Regardless of what holidays you celebrate, holidays can be a trying time. We often feel rushed, our calendars are stuffed, and we have to deal with people or situations that we are not looking forward to. Here are a few tips and processes to help you not only glide through the upcoming holidays but make all your holidays less stressful and more satisfying.
Choice or Obligation?
- First, take stock. Make some notes about the things you are doing over holidays and how do you feel about doing them. Include special events, dinners or other related activities.
Make a clear choice to do what you intend to do. When we participate in things or host events under obligation, we create more stress for ourselves and everyone else. There are things you may do that might not be your first choice or top priority, but, because of your values, you may choose to do them. For example, hosting your family or your team at work for a holiday dinner might not be your favorite way to spend your time. We can all do these things under obligation and feel like a martyr or victim. But, if you choose to do them because they help meet your long-range goals, such as the importance of family or teamwork, everyone wins. If you clearly do not want to do something, you can find ways to meet that need or obligation that are more fitting for you.
- Ask yourself and make a note, “What am I doing this holiday that is meaningful to me?”
Different aspects of a holiday have different meanings to each of us. It is important to discover what has meaning to you and create space and time for it. Some examples might include things like special music, rituals or food. For some it would be particular holiday traditions with family and/or friends. Make a note about what things give the upcoming holiday meaning to you.
- What are you doing to take care of yourself during this time? Create your self-care list.
During the fast-paced holidays, it is easy to forget yourself, to ignore your own needs. Create a list of things you need to be sure you make time for. Your list might include things like meditation, yoga or your workout, special dietary needs, rest, restricting your intake or being more mindful of sugar, alcohol or other substances, taking time alone and /or time with a special family member or friend.
- What are the potential land mines you need to avoid this holiday? What “sandpaper people” will you need to deal with? Make a few notes.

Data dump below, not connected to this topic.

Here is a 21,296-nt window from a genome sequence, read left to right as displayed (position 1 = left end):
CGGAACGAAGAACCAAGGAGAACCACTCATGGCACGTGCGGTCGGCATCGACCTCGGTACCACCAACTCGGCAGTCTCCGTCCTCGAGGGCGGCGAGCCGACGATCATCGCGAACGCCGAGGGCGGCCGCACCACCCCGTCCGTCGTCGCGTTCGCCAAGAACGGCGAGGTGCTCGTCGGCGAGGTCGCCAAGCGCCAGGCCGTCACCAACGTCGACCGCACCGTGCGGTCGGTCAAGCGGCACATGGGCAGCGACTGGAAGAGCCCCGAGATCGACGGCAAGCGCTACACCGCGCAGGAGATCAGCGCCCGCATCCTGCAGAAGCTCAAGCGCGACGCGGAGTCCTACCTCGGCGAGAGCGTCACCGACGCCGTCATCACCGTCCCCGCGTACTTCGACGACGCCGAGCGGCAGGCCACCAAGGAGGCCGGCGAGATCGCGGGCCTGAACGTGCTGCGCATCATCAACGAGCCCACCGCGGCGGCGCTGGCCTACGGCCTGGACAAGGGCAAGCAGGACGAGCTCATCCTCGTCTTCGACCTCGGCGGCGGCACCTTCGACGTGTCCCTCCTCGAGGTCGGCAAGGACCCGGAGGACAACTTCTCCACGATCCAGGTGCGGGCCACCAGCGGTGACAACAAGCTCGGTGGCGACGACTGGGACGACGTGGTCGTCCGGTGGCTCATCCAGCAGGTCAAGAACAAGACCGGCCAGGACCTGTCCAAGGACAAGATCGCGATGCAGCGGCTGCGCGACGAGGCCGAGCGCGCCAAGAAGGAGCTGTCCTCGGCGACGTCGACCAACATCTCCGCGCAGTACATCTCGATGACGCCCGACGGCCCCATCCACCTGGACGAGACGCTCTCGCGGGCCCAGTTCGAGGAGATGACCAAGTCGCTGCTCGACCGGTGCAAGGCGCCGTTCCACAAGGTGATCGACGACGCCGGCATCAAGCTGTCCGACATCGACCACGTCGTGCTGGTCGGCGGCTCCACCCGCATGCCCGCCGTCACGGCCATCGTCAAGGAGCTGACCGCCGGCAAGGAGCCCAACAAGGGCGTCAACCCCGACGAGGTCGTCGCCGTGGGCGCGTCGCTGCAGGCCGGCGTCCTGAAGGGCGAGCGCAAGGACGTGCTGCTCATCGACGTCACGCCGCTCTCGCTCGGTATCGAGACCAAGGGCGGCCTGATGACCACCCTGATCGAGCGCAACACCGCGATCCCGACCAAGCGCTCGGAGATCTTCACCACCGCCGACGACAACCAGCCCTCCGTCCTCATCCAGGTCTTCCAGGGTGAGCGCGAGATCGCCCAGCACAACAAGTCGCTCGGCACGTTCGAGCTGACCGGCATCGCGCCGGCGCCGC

This can be a big one for many of us. Along with the people we want to see and enjoy being with there are often people who may not always be congenial. Below are some suggestions for dealing with difficult situations and/or people at any time, but especially during holidays.
- Know that anything anyone says is more about them than it is about you. Don’t take anything personally. And, don’t attempt to fix them.
- Be aware of your expectations. Often, we are expecting things of people they are not capable of or willing to deliver. If you find yourself frustrated, upset or hurt, check to see if this involves an unmet expectation. If so, take a look at where that expectation comes from, if it is realistic/practical and if it is worth the energy it takes to hold on to it.
- When you realize that things are not going well, take a breath, and ask yourself, “What’s the most important thing here?” Is it being right? Is it doing things the way they’ve always been done? Or, is it the relationship that’s most important? Is it that we want everyone to stay safe, feel a part of things and enjoy our time together?
- If someone is becoming loud and angry it’s important not to match their energy. Know that underneath anger is always a feeling of not being safe, a sense of not being acceptable or fear of being shamed or hurt. The angry energy is unconsciously intended to push the other person(s) away so they can stay safe and in control. Your best strategy is to first pause and take a breath. Slow your pace and lower your tone of voice. Have eye contact if appropriate and possible. You want to stay out of blame and shame so avoid the use of the words you, always and never. Instead, talk about your experience. “Right now, I’m having trouble with…” “When I hear that tone of voice, part of me shuts down.” “This is important (or you are important) to me and I really want to understand what’s happening here.” This calm approach almost always helps turn things around. You may need to take a break from the conversation and return to it after everyone is calmer.
I hope these simple guidelines will help you have more meaningful holidays. I find it very helpful to journal or make notes about these particular aspects so that you are prepared to be more present. With this comes less stress, greater satisfaction and truly Happy Holidays.
This article was written by Marti Glenn, Ph.D., Ryzio Clinical Director